Feldman eager to get first Cubs start under his belt
Right-hander gets nod in Friday's series opener against Braves in Atlanta
PITTSBURGH -- Scott Feldman will make his Cubs debut Friday night when the team opens a three-game series against the Braves.
"I'm kind of anxious," Feldman said Thursday. "Sitting here, watching these games, I want to get that first one under my belt and get off to a good start."
It's not only a new team for Feldman, but he's going to be pitching in ballparks and cities he's never been in. Atlanta is on that list. The right-hander has never pitched at Turner Field. At least, the forecast calls for temperatures more tolerable than the 26 degrees the Cubs had Wednesday night.
"I've never really been in [cold] weather like this in my life," said Feldman, who has played for the Rangers and grew up in California.
The good news is that Feldman has seen the Cubs play some good defense in the first two games.
"You can get some momentum on your side with a good play," he said. "We had it happen a couple times on Opening Day. Guys back there are pretty solid on 'D,' so hopefully they'll keep it going."
Sveum doesn't want NL to adopt DH rule
PITTSBURGH -- As far as Cubs manager Dale Sveum is concerned, he'd like to keep the designated hitter in the American League. This year, adding the DH to the National League will likely be discussed as teams play Interleague games every day of the season.
"I enjoy the National League game, and I enjoy managing the National League game," said Sveum, sticking to tradition.
The Cubs will need a DH May 27-28 against the White Sox, June 4-5 versus the Angels, June 28-29 when they face the Mariners, and July 2-4 versus the Athletics. They have some candidates, including switch-hitter Dioner Navarro, Steve Clevenger and Alfonso Soriano.
Some have said AL teams are at a disadvantage in NL parks because their pitchers haven't batted as much.
"I think it works both ways," Sveum said. "We go to an American League park and have to use a DH, but we didn't build our team with a DH. They pay people a lot of money to DH. That's part of their game. We're fortunate because our pitchers can swing the bat pretty good and that's an advantage to us."
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The Cubs do have some prospects who, if the NL did adopt the DH, could handle that role. First baseman Dan Vogelbach comes to mind.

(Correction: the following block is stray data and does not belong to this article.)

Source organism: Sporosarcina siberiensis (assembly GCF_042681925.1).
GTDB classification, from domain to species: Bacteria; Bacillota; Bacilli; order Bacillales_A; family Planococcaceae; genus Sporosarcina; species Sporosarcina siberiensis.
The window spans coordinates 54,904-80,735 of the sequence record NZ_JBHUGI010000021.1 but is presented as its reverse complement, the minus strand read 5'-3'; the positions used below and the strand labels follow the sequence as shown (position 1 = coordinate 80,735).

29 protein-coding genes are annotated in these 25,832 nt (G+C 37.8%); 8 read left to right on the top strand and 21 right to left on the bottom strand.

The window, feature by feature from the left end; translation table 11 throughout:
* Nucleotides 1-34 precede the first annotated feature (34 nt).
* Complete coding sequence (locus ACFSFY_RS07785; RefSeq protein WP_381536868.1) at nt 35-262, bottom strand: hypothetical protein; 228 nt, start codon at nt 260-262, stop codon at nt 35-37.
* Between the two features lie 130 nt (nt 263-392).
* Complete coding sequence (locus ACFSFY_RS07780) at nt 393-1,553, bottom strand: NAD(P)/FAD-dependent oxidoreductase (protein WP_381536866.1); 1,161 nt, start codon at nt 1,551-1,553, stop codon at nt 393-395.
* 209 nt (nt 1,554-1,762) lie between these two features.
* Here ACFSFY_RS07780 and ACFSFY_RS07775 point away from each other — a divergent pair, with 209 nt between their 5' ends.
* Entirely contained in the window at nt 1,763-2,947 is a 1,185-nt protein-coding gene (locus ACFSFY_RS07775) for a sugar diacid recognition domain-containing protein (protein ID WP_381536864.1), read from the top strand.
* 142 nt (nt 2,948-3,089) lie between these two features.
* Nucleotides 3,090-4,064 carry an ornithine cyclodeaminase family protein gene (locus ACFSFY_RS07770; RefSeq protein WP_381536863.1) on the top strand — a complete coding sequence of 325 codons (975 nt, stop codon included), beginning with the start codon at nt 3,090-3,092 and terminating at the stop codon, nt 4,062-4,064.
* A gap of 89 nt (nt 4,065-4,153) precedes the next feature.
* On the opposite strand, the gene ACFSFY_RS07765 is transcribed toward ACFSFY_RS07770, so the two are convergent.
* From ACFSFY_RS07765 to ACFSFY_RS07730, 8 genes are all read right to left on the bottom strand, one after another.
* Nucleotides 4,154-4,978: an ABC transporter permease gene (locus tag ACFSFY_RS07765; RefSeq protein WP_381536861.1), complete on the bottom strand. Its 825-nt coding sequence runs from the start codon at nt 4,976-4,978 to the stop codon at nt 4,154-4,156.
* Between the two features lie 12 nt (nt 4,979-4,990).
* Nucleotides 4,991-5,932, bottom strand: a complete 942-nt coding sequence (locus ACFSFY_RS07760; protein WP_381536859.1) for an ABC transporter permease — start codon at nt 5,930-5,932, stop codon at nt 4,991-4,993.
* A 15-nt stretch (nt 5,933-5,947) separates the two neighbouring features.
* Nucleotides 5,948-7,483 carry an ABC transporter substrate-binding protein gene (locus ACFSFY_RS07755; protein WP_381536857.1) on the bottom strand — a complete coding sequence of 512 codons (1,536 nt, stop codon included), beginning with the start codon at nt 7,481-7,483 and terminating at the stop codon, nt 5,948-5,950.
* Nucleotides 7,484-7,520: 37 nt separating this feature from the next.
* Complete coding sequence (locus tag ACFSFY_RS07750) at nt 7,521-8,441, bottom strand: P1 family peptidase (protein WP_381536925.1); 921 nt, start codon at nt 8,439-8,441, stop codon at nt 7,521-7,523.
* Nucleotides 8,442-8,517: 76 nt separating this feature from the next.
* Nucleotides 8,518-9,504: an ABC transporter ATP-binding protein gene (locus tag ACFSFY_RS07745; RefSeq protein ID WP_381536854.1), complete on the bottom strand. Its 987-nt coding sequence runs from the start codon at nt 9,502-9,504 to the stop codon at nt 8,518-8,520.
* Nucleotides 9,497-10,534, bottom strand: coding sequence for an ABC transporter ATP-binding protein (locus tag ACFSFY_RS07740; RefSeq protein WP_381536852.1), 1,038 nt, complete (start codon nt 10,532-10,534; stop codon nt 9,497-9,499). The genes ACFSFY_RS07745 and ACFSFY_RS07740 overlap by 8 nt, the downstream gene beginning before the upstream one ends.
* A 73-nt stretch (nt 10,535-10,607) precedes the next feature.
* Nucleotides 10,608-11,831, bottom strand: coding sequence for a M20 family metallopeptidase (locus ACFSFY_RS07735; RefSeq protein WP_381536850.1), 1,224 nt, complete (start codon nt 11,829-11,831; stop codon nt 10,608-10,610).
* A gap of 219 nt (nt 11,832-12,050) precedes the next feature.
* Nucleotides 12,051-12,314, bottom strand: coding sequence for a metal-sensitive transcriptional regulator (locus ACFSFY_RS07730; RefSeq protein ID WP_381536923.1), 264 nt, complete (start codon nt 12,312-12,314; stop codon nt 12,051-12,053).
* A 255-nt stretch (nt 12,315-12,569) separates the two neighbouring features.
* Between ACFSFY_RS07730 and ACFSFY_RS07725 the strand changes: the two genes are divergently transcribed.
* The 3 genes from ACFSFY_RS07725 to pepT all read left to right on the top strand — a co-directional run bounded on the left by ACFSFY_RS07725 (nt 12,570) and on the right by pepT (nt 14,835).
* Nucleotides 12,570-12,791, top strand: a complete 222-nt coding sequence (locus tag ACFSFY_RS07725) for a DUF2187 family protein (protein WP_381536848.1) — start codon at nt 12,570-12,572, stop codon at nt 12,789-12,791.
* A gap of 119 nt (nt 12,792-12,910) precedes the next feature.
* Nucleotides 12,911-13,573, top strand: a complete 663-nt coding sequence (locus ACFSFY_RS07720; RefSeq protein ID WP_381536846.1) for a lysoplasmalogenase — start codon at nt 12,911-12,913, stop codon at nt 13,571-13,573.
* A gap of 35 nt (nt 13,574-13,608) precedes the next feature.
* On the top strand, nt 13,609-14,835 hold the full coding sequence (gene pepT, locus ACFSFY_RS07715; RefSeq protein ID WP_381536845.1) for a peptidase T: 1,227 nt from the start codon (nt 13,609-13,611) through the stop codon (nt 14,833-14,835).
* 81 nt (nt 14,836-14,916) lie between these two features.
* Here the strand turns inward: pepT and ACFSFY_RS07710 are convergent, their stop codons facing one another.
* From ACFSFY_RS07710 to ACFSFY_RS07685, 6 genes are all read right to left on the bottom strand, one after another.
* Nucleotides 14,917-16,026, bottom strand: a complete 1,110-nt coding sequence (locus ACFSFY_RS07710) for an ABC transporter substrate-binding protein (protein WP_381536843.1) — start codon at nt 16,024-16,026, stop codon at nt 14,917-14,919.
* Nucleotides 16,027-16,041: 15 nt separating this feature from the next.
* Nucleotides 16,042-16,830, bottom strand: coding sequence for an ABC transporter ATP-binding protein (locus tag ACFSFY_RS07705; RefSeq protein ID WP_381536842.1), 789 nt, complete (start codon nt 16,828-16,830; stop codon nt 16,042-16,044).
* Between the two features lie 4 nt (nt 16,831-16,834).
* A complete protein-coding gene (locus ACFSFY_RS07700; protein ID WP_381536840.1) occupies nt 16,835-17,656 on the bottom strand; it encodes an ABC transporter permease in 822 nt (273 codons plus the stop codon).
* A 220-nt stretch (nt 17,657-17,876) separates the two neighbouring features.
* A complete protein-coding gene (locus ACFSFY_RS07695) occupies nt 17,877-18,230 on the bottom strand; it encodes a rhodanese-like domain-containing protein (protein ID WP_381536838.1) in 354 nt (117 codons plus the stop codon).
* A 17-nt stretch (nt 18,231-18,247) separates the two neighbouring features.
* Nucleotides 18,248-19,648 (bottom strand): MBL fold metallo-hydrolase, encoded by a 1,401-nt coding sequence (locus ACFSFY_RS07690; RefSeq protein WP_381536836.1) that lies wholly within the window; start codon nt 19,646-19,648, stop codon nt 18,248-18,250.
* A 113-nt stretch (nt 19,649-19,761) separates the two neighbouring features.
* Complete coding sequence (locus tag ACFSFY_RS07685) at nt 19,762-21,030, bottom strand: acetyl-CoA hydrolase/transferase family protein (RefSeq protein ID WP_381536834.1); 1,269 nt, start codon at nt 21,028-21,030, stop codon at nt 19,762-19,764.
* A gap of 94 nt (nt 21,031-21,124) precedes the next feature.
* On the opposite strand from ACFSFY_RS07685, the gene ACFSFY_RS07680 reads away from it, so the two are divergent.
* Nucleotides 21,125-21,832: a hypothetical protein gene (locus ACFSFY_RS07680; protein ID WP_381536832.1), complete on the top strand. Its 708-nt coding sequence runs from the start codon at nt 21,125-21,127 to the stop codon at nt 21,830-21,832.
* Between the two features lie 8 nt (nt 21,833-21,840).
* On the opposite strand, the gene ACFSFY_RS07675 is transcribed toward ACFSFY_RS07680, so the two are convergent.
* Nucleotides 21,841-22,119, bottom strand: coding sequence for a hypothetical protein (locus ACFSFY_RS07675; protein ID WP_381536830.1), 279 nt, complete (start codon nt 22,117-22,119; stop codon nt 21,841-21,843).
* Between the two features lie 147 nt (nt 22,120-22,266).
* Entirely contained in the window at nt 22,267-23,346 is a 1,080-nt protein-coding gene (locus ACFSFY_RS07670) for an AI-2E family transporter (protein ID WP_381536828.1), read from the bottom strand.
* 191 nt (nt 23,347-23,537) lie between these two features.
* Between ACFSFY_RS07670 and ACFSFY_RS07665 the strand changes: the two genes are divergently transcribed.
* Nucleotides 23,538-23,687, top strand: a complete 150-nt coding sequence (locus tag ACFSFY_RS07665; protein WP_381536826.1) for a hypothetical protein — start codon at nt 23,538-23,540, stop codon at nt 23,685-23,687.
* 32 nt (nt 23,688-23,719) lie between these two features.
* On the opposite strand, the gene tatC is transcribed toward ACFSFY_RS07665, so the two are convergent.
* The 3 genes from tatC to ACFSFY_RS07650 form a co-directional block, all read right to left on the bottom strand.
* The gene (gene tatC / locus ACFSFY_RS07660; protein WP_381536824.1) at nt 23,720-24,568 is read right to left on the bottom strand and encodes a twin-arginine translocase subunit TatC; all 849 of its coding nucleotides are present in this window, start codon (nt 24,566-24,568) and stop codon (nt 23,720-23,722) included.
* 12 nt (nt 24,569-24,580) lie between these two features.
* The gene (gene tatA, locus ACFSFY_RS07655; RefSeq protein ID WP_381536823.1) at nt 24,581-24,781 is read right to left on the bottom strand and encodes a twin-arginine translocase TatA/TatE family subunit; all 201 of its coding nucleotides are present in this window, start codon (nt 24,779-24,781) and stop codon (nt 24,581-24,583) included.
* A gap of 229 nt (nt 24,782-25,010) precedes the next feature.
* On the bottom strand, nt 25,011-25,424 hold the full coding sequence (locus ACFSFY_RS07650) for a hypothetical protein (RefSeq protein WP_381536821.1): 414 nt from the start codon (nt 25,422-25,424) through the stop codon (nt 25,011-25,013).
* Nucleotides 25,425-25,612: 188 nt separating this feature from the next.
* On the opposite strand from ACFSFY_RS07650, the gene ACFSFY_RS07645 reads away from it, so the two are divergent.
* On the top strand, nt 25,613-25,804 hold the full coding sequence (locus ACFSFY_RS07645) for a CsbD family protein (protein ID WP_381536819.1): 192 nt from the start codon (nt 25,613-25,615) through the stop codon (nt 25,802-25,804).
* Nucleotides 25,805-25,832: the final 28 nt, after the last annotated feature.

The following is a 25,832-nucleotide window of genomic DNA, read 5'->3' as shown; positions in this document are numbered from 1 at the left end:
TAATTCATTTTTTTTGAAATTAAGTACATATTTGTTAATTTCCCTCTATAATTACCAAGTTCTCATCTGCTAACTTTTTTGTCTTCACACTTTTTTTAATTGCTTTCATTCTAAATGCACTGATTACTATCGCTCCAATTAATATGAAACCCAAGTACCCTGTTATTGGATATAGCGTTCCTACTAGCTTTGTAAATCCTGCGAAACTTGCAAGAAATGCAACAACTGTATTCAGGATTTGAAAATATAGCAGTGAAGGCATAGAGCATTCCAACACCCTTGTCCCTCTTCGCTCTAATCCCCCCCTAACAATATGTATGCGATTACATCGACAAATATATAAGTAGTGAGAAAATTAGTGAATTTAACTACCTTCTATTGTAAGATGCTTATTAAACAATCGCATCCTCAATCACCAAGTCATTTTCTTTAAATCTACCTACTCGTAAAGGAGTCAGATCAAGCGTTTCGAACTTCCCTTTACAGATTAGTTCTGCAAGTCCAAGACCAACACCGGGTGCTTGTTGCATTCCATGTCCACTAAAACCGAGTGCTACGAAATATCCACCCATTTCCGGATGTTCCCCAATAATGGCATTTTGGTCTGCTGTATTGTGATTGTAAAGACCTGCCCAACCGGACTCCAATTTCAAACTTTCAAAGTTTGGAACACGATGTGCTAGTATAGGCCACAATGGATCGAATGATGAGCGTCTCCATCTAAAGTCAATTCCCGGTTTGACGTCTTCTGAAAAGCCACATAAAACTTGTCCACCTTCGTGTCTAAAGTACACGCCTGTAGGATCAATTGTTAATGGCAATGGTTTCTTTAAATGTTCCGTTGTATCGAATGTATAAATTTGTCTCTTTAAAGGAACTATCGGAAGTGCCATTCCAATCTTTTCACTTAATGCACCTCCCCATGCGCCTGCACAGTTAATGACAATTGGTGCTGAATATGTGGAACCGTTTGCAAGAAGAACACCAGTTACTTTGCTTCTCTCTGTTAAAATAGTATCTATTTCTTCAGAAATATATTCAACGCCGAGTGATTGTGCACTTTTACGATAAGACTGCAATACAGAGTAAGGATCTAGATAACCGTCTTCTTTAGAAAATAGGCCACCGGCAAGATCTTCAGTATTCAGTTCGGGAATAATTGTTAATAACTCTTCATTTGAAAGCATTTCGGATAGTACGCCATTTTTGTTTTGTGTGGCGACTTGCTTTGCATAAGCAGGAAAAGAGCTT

"Those kind of guys are primed for that spot if it does happen," Sveum said. "Those are advantages and disadvantages, too. You produce some pretty good hitters in the Minor Leagues and sometimes you have to trade them off because of their positions. You draft guys who might be really good hitters, and might not have a spot for them. Vogelbach is a good example. You might not have a spot, but you would if you had a DH. That's a guy you drafted high and can keep him in the organization as a hitter [if the NL had a DH]."
Cubs embark on tough 19-game stretch Friday
PITTSBURGH -- It's crunch time for the Cubs over the next 19 games. Starting Friday against the Braves, the Cubs begin a stretch of consecutive games against teams that finished above .500 last season, including 13 against 2012 playoff teams.
"We don't look at it as tough, but a way to show what we've got from the beginning," Chicago pitcher Carlos Villanueva said. "I think it's better we face those teams and we face good competition early on to test ourselves and see how well we are this year.
"It's such a long season and we're not going to think about winning one series or two series -- we have to focus on winning ballgames one at a time," he said. "It's so cliche, it's so boring, but it is how it is. For us to be playing tough teams now, the Braves, the Giants, the Brewers, the Reds, it's good. We get a chance to show what we've got early on."
Villanueva, who will make his Cubs debut Saturday against the Braves, said manager Dale Sveum stresses the need to prepare every day as if it's Game 7 of the World Series. That's the approach the right-hander takes.
"My start day is the day to go out and have fun," Villanueva said. "The other four days, I'm bored out of my mind. That's all I'm looking for is giving the team a chance to hang around, score some runs and win a ballgame."
Garza throws off mound for first time since February
PITTSBURGH -- Cubs pitcher Matt Garza threw 25 pitches in Mesa, Ariz., on Thursday, the first time he's thrown off the mound since he ended a live batting practice session on Feb. 17.
Garza, who has been sidelined since that February workout with a strained left lat, was scheduled to join the Cubs in Atlanta this weekend to be re-evaluated. The right-hander is on the disabled list, and not expected to return until May.
If he passes all the tests, Garza will have another bullpen session on Sunday.
Carrie Muskat is a reporter for MLB.com. She writes a blog, Muskat Ramblings, and you can follow her on Twitter @CarrieMuskat. This story was not subject to the approval of Major League Baseball or its clubs.